President Vladimir Putin, introducing a new concept of Russia’s foreign policy that relies more heavily on ‘soft power,’ expressed confidence that the country’s influence in the world "will continue to strengthen."
Introducing the changes to Russia’s foreign policy strategy during a session with Security Council members, Putin said the document takes into account global developments, including “the global financial crisis that still plagues us, redistribution of the balance of forces in world affairs, as well as sharply growing turbulence in the Middle East and North Africa.”
In dealing with these global hot spots, Russia will make an active use of economic diplomacy and the so-called “soft power practices” in its foreign policy, the Russian leader said.
Soft power, a concept developed by the US scholar Joseph Nye, promotes the ability to attract and co-opt people rather than resort to force in order to obtain the results that are acceptable for both sides.
It is through these techniques that Russia will continue pursuing an active and constructive policy in international affairs, the President pledged.
Presently, Russia finds itself at variance with the United States on a number of pressing global issues, like how to handle the crisis in Syria, where a militant opposition has been engaged in a 22-month violent standoff against government forces loyal to President Assad, to Russia’s response to US plans to build a missile defense system in Eastern Europe, a plan that Moscow says threatens to destroy regional strategic balance and spark another arms race.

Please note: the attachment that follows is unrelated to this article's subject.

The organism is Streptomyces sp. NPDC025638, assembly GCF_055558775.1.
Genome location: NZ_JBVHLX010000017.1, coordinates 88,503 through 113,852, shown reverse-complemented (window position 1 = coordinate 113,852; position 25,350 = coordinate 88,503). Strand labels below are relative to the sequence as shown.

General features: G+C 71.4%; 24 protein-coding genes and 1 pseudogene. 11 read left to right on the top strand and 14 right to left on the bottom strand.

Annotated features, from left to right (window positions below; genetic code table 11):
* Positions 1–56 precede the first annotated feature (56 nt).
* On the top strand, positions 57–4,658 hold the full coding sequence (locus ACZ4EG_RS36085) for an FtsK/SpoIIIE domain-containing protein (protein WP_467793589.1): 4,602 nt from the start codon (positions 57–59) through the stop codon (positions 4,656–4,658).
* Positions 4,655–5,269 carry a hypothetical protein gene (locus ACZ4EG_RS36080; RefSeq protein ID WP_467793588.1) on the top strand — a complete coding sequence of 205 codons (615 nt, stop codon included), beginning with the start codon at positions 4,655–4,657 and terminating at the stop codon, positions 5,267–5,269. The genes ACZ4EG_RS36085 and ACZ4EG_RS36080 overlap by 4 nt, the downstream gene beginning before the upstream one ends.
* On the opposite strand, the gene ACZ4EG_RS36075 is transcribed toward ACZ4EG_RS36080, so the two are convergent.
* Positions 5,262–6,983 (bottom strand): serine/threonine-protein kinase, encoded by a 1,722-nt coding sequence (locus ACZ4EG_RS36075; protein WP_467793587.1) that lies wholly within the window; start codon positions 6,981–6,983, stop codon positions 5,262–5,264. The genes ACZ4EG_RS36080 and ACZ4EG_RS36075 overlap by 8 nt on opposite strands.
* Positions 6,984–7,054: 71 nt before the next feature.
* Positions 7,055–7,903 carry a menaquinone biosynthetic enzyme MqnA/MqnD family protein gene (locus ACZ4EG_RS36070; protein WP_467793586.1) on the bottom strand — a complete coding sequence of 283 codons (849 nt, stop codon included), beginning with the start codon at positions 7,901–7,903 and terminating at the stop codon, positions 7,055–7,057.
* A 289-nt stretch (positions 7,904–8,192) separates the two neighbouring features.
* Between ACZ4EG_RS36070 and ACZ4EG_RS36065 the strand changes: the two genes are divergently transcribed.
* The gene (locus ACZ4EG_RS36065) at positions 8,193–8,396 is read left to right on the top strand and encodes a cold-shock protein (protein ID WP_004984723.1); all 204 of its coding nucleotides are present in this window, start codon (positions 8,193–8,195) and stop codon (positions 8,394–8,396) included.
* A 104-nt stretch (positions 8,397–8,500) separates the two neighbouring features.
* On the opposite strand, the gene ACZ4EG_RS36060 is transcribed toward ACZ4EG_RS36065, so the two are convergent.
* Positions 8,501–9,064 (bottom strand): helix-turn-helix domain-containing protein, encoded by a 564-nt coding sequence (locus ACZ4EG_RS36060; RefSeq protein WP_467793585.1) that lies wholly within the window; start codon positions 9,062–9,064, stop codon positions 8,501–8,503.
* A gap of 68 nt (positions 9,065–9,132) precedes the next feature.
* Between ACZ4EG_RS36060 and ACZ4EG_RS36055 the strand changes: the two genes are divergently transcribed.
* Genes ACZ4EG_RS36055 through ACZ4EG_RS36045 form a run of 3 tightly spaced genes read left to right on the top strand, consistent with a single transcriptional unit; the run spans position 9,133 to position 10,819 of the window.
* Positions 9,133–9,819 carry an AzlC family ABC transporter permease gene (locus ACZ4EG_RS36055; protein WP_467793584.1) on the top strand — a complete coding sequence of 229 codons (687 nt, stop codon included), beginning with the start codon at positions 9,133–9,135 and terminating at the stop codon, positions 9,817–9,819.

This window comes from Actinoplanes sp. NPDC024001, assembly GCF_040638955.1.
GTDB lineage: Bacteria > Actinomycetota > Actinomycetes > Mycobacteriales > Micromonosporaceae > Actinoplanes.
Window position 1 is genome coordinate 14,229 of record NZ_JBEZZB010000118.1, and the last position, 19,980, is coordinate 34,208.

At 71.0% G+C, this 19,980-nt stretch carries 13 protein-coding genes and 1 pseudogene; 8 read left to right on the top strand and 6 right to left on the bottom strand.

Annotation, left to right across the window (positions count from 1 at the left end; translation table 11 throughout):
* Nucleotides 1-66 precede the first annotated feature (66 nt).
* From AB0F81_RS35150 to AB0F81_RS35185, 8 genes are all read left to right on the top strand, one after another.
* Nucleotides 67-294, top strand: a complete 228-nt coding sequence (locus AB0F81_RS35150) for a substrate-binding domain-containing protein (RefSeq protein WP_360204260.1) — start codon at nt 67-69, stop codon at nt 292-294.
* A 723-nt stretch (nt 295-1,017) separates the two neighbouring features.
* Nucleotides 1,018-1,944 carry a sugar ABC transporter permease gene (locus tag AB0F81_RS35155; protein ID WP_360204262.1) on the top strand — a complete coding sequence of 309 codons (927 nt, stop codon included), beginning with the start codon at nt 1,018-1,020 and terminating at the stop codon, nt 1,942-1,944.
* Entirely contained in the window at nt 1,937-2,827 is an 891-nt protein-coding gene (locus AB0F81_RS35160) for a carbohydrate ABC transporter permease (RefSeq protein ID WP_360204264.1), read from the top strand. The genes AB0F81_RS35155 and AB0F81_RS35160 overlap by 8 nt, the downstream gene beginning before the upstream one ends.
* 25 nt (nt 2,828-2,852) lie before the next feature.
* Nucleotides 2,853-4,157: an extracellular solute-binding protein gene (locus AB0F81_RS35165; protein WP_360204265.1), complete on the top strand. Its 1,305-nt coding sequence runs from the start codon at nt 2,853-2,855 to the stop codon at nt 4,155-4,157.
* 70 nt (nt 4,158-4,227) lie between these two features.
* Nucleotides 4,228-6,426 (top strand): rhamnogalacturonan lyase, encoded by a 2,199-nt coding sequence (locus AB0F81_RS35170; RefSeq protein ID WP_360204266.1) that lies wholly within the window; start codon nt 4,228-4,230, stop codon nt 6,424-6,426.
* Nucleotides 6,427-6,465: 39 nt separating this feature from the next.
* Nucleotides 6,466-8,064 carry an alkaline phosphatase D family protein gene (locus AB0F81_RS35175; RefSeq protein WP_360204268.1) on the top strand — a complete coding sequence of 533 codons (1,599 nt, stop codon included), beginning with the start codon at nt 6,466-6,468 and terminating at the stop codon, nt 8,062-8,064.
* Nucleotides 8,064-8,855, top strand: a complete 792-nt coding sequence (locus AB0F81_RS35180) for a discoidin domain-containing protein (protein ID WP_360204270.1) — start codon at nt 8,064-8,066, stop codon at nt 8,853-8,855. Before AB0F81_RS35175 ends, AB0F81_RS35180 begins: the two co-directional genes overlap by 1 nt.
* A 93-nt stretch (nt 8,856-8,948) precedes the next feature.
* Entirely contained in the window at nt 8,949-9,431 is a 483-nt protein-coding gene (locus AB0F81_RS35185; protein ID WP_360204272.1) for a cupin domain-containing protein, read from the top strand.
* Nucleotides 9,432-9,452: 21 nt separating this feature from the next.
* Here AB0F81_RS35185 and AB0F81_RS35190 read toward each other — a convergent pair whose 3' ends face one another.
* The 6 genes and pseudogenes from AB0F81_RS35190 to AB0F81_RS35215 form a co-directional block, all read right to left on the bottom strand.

At the same time, Moscow and Washington have been exchanging a series of legislative blows at each other – from the U.S. Magnitsky Act to Russia’s Dima Yakovlev Law, as well as a number of other lesser known moves – that have dampened the initial enthusiasm over the Russia-US reset.
Yet, both Russia and the United States, looking for ways to overcome the global financial crisis, understand that they must maintain some level of good relations.
Putin’s revamped foreign policy will therefore seek favorable conditions for the implementation of tasks of domestic development, as well as for the settlement of social and economic tasks, Putin noted.
All of these initiatives, however, must respect “the defining role of the United Nations and the supremacy of international law.”
"We are expanding comprehensive cooperation with all partners on the basis of equality and mutual respect," the President said. He also stressed that the document "pays necessary attention to the protection of rights and interests of our citizens and fellow countrymen abroad".
The President instructed ministries and departments to cooperate in implementing the concept "with the coordinating role of the Russian Foreign Ministry".
Robert Bridge, RT